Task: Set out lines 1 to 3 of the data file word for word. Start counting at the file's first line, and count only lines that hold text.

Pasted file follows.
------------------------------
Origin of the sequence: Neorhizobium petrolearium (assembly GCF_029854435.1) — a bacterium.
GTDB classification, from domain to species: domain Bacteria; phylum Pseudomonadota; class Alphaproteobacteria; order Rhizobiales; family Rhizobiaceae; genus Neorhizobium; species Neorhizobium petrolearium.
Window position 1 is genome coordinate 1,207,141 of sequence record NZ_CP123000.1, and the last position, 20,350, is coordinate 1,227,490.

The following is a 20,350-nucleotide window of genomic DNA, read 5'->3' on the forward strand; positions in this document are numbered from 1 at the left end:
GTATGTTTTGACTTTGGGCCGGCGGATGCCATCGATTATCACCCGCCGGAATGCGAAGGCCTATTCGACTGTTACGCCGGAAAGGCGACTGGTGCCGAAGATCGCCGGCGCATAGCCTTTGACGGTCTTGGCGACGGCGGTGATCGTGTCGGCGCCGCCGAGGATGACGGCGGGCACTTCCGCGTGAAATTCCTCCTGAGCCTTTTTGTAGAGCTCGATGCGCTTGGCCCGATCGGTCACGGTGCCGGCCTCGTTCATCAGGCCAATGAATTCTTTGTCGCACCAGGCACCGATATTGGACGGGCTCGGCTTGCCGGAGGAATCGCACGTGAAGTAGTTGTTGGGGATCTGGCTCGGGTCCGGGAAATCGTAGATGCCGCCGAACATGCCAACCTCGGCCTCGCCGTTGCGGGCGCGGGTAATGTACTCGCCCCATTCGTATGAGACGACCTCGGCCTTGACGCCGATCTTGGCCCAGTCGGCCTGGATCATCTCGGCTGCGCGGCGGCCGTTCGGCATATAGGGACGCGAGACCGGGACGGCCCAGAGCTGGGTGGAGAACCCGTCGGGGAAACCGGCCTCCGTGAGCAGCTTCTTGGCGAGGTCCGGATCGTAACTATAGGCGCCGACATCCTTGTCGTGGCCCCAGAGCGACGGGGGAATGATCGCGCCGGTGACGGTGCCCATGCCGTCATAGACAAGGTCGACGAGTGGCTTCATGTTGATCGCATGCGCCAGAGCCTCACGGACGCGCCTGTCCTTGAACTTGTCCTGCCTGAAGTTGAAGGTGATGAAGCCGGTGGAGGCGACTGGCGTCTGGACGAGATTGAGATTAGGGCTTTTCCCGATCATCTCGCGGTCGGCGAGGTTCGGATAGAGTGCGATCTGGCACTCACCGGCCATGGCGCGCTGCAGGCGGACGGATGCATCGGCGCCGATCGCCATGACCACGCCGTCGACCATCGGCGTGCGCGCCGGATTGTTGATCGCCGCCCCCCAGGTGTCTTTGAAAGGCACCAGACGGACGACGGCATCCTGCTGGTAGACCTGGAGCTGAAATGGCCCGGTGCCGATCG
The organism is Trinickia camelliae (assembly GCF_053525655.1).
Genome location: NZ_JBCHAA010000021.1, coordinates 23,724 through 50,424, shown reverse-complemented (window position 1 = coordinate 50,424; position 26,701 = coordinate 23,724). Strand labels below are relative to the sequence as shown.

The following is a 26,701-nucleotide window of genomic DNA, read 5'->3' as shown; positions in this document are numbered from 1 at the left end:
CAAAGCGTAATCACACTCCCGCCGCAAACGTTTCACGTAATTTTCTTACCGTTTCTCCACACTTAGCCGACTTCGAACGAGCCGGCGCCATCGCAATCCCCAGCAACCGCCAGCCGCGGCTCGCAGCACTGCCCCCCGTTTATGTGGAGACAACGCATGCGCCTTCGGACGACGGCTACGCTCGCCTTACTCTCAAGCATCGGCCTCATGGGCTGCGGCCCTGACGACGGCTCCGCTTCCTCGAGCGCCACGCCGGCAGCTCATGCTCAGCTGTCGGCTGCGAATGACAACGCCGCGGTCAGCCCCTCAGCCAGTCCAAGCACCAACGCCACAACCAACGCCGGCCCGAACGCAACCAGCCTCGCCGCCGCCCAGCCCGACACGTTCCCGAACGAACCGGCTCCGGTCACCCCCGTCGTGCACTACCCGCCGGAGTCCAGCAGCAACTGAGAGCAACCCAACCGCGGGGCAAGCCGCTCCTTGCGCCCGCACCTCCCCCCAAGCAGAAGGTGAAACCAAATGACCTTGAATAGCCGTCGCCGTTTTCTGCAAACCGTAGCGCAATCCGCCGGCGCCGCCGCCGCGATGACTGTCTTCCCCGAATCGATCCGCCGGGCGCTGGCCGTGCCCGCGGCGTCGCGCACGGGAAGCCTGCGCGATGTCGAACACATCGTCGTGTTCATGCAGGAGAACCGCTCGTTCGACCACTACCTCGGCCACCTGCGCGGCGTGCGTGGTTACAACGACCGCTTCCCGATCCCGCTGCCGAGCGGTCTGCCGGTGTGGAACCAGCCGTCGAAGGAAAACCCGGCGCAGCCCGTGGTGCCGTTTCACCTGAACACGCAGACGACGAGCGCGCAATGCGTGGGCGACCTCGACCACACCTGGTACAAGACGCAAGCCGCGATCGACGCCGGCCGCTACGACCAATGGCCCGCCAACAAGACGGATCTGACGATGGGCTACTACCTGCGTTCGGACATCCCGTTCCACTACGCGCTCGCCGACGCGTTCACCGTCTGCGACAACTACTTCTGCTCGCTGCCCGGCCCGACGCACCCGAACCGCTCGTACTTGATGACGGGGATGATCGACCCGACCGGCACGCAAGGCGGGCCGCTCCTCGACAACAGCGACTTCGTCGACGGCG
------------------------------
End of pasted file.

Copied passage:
Origin of the sequence: Neorhizobium petrolearium (assembly GCF_029854435.1) — a bacterium.
GTDB classification, from domain to species: domain Bacteria; phylum Pseudomonadota; class Alphaproteobacteria; order Rhizobiales; family Rhizobiaceae; genus Neorhizobium; species Neorhizobium petrolearium.
Window position 1 is genome coordinate 1,207,141 of sequence record NZ_CP123000.1, and the last position, 20,350, is coordinate 1,227,490.